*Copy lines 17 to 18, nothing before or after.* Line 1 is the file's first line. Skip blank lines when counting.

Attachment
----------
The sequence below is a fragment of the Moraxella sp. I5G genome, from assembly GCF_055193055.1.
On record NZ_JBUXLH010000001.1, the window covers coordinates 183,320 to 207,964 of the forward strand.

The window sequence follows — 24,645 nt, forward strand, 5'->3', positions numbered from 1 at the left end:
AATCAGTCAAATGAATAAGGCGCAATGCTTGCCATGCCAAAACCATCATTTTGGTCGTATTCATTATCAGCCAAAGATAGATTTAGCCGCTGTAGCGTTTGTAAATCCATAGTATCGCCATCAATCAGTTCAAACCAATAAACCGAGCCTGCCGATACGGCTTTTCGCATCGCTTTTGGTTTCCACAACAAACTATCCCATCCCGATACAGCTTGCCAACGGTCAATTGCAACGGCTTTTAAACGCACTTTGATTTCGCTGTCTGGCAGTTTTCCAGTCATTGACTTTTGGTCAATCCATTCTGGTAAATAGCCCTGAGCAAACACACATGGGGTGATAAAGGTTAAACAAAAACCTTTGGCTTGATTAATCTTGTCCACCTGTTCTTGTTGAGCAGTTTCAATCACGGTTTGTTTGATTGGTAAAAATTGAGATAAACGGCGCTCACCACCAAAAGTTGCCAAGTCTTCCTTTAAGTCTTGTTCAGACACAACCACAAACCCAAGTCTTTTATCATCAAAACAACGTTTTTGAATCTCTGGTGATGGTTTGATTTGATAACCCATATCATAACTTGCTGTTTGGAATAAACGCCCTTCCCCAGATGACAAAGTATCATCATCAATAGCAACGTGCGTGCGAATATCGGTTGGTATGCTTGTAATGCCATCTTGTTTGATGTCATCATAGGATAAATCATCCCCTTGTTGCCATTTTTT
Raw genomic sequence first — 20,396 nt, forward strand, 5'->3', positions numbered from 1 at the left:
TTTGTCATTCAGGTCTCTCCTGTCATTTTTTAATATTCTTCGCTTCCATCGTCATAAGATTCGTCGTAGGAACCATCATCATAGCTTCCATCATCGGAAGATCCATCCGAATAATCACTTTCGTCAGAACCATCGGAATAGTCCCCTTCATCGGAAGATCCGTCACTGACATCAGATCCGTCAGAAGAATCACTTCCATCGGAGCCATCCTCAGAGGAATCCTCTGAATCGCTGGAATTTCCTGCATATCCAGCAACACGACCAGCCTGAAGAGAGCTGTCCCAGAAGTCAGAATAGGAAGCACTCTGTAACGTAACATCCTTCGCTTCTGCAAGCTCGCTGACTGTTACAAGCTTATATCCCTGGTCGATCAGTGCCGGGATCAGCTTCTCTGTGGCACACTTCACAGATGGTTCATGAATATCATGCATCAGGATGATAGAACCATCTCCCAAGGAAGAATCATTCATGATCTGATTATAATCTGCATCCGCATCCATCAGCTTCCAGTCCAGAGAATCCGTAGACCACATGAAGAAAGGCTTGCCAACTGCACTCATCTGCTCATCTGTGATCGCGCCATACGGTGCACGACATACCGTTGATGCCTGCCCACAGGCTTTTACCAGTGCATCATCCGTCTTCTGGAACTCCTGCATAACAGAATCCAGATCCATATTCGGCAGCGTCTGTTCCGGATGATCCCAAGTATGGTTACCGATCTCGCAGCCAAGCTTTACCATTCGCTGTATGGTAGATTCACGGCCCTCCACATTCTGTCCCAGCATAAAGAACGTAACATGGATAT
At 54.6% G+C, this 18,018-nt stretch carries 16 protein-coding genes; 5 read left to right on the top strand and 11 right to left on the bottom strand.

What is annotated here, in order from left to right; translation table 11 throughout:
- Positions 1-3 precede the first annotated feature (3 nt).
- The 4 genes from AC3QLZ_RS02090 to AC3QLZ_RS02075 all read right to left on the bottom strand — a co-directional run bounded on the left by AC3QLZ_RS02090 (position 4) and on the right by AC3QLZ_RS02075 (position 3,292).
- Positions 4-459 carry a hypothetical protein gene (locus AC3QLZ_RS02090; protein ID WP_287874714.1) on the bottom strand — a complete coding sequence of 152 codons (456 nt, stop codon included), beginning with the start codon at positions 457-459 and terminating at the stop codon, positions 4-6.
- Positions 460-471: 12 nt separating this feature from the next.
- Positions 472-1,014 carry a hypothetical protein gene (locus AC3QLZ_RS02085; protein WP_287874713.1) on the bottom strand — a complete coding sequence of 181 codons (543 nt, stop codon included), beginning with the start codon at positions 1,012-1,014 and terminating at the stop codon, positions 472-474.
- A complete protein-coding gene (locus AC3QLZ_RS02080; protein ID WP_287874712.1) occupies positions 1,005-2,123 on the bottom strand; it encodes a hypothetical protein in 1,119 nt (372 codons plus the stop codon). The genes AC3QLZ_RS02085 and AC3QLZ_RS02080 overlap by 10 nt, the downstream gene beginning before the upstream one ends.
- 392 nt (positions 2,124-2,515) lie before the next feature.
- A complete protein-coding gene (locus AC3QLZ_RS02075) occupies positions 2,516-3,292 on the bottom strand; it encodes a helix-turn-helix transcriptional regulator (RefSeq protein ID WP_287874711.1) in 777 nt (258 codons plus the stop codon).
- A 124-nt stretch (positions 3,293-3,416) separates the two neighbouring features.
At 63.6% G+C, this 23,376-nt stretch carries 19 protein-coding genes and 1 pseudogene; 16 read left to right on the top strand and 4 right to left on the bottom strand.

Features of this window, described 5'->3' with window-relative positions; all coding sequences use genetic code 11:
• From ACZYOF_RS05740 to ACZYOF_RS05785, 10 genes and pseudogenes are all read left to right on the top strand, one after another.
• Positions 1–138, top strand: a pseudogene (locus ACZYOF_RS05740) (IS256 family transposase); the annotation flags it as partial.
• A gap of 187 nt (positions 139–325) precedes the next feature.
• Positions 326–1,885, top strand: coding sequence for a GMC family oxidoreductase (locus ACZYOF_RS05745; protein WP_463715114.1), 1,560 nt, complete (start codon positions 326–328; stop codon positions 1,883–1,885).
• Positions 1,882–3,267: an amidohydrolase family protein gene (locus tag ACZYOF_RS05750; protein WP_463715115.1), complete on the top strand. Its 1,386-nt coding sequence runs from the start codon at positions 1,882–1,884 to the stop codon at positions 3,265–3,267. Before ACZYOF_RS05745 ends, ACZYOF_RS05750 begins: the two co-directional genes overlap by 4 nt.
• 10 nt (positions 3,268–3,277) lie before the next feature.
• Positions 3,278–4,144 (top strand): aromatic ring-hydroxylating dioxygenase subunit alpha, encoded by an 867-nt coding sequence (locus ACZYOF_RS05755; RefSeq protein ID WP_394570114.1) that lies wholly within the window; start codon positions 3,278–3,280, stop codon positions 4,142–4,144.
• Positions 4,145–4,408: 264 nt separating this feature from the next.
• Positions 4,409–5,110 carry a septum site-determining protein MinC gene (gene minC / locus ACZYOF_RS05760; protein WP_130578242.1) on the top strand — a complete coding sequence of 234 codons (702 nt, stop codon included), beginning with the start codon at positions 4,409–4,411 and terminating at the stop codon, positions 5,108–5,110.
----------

- A 124-nt stretch (positions 3,293-3,416) separates the two neighbouring features.
At 63.6% G+C, this 23,376-nt stretch carries 19 protein-coding genes and 1 pseudogene; 16 read left to right on the top strand and 4 right to left on the bottom strand.